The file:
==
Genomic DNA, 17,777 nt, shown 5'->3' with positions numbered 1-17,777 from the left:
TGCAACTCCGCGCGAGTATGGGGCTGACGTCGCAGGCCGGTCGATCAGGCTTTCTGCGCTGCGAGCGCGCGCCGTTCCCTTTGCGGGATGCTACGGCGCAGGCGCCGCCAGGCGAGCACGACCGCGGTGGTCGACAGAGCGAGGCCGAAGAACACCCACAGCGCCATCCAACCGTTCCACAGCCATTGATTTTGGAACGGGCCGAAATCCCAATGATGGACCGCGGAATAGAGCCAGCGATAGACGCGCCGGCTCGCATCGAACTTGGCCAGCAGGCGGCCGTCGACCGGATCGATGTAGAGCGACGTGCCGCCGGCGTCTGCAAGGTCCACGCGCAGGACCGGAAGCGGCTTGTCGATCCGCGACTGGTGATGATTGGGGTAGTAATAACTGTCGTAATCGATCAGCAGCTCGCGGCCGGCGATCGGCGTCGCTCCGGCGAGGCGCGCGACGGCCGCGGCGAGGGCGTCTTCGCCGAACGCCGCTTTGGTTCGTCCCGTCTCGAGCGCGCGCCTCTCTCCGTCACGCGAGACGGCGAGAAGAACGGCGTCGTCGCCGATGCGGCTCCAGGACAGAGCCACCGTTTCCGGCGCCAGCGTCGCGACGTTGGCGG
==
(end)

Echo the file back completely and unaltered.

Genomic DNA, 17,777 nt, shown 5'->3' with positions numbered 1-17,777 from the left:
TGCAACTCCGCGCGAGTATGGGGCTGACGTCGCAGGCCGGTCGATCAGGCTTTCTGCGCTGCGAGCGCGCGCCGTTCCCTTTGCGGGATGCTACGGCGCAGGCGCCGCCAGGCGAGCACGACCGCGGTGGTCGACAGAGCGAGGCCGAAGAACACCCACAGCGCCATCCAACCGTTCCACAGCCATTGATTTTGGAACGGGCCGAAATCCCAATGATGGACCGCGGAATAGAGCCAGCGATAGACGCGCCGGCTCGCATCGAACTTGGCCAGCAGGCGGCCGTCGACCGGATCGATGTAGAGCGACGTGCCGCCGGCGTCTGCAAGGTCCACGCGCAGGACCGGAAGCGGCTTGTCGATCCGCGACTGGTGATGATTGGGGTAGTAATAACTGTCGTAATCGATCAGCAGCTCGCGGCCGGCGATCGGCGTCGCTCCGGCGAGGCGCGCGACGGCCGCGGCGAGGGCGTCTTCGCCGAACGCCGCTTTGGTTCGTCCCGTCTCGAGCGCGCGCCTCTCTCCGTCACGCGAGACGGCGAGAAGAACGGCGTCGTCGCCGATGCGGCTCCAGGACAGAGCCACCGTTTCCGGCGCCAGCGTCGCGACGTTGGCGG